The business of healthcare is complex. On the one hand, there are the massive regulatory requirements, the need to move from on-premise antiquated legacy infrastructures to modern, more secure systems, the constant drive to reduce waste, and the ever-present race against time. On the other hand, there are new discoveries, growing bodies of research, emerging technologies like machine learning and artificial intelligence, and chances to accelerate digital transformation. To complicate things further, the pressures a provider faces may be vastly different from those of a payer, and you can be sure both of those differ from what life sciences are trying to overcome.
My colleague Scott Whyte (Advisor & former Chief Strategy Officer) and I were having one of our friendly debates the other day about the issues facing the life sciences in particular and decided to bring our thoughts and conversation together into a webinar for you. You can access it here.
With the time and cost to bring a drug to market currently about 10 years and $2.5 billion, time to market is a critical pain point for those in life sciences. The ability to be nimble, to scale quickly, to pivot and ironically, to fail fast, is the difference in who succeeds and who doesn’t.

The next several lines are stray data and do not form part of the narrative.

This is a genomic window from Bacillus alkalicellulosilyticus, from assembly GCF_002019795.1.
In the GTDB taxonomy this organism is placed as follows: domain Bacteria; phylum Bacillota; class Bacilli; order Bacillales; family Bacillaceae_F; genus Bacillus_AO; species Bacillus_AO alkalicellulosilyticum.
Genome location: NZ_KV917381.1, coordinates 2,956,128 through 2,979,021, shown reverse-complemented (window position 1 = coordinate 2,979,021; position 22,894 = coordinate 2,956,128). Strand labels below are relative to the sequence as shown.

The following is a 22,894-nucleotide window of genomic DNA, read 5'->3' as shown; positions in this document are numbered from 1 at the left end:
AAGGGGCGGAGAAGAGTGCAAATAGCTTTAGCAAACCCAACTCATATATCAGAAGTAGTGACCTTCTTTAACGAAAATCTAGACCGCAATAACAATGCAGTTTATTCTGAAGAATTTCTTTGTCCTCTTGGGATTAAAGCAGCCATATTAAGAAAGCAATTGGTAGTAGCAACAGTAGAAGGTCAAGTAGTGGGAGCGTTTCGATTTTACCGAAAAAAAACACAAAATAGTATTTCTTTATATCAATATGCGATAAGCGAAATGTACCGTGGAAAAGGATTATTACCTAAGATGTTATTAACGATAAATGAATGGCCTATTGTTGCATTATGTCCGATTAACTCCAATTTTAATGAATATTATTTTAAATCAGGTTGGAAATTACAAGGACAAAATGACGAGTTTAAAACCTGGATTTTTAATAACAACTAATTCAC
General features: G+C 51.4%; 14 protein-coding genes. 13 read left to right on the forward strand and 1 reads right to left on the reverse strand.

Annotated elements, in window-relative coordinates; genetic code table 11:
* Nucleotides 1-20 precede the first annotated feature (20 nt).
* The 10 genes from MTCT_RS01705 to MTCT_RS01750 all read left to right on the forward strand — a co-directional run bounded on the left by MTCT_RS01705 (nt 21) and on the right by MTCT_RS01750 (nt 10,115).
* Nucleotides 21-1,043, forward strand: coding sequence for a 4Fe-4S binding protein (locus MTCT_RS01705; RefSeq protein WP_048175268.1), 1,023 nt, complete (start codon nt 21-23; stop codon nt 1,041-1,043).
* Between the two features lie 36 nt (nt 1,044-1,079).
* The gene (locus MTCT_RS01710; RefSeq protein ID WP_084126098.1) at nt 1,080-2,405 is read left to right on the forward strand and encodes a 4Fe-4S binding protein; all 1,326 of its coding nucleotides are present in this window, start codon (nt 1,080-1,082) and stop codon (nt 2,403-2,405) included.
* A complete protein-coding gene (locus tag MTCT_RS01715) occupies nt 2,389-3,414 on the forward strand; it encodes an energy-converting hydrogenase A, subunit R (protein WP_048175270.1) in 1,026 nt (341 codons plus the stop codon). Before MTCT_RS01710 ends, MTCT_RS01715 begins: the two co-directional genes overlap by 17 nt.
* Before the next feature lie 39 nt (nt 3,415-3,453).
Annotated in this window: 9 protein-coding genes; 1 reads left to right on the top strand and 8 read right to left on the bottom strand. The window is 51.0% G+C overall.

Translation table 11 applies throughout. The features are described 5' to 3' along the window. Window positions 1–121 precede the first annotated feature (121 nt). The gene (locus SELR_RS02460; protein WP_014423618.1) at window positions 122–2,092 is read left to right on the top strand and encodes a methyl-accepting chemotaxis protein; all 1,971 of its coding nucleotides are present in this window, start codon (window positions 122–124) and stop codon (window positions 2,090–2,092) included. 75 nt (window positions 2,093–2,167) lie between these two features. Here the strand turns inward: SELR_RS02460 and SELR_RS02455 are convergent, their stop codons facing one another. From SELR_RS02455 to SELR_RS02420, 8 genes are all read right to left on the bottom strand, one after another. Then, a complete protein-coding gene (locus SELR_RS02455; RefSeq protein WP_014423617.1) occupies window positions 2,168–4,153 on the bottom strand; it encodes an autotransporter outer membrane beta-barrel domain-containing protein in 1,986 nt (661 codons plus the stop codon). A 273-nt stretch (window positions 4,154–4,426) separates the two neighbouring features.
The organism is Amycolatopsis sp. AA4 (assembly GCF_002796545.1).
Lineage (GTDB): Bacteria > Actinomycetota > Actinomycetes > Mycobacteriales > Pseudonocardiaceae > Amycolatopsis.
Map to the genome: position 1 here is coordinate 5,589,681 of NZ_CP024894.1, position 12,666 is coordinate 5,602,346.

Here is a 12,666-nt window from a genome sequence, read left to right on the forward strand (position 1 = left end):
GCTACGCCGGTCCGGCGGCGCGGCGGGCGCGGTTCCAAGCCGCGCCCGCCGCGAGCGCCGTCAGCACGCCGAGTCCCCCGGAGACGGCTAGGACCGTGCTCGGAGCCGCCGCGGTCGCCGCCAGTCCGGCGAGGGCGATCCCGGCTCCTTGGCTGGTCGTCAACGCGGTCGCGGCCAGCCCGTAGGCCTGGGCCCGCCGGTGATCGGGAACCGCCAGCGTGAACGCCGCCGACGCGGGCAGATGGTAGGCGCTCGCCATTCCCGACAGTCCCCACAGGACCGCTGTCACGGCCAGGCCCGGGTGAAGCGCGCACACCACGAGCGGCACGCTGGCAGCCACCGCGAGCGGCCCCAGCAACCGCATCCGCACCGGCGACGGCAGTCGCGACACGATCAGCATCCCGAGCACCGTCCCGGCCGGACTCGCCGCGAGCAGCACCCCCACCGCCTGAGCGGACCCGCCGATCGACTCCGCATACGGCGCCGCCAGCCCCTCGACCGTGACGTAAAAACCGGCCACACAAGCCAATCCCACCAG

Globalization and emerging markets, industry consolidation, and pressure from generics are all adding fuel to the fire.
From my point of view, the IT trends are fascinating. Big data and analytics and new information sources are giving us not only more, but also more valuable data to work with. From Scott’s point of view, the need to target therapies, to customize devices, to feed the R&D pipeline and modernize clinical trials all come into play.
In this webinar we touch on all of this as we explore what’s slowing speed to market in the life sciences, how to gain financial and competitive advantages in the cloud, how to rise to the challenges of HIPAA, GDPR and GxP, and how automation is game changing. Scott also shares four stories from his customers in the life sciences and shows us what we can learn from the work they are doing.
I always enjoy a chance to talk about and take on the big challenges in healthcare with Scott. I hope you enjoy the conversation.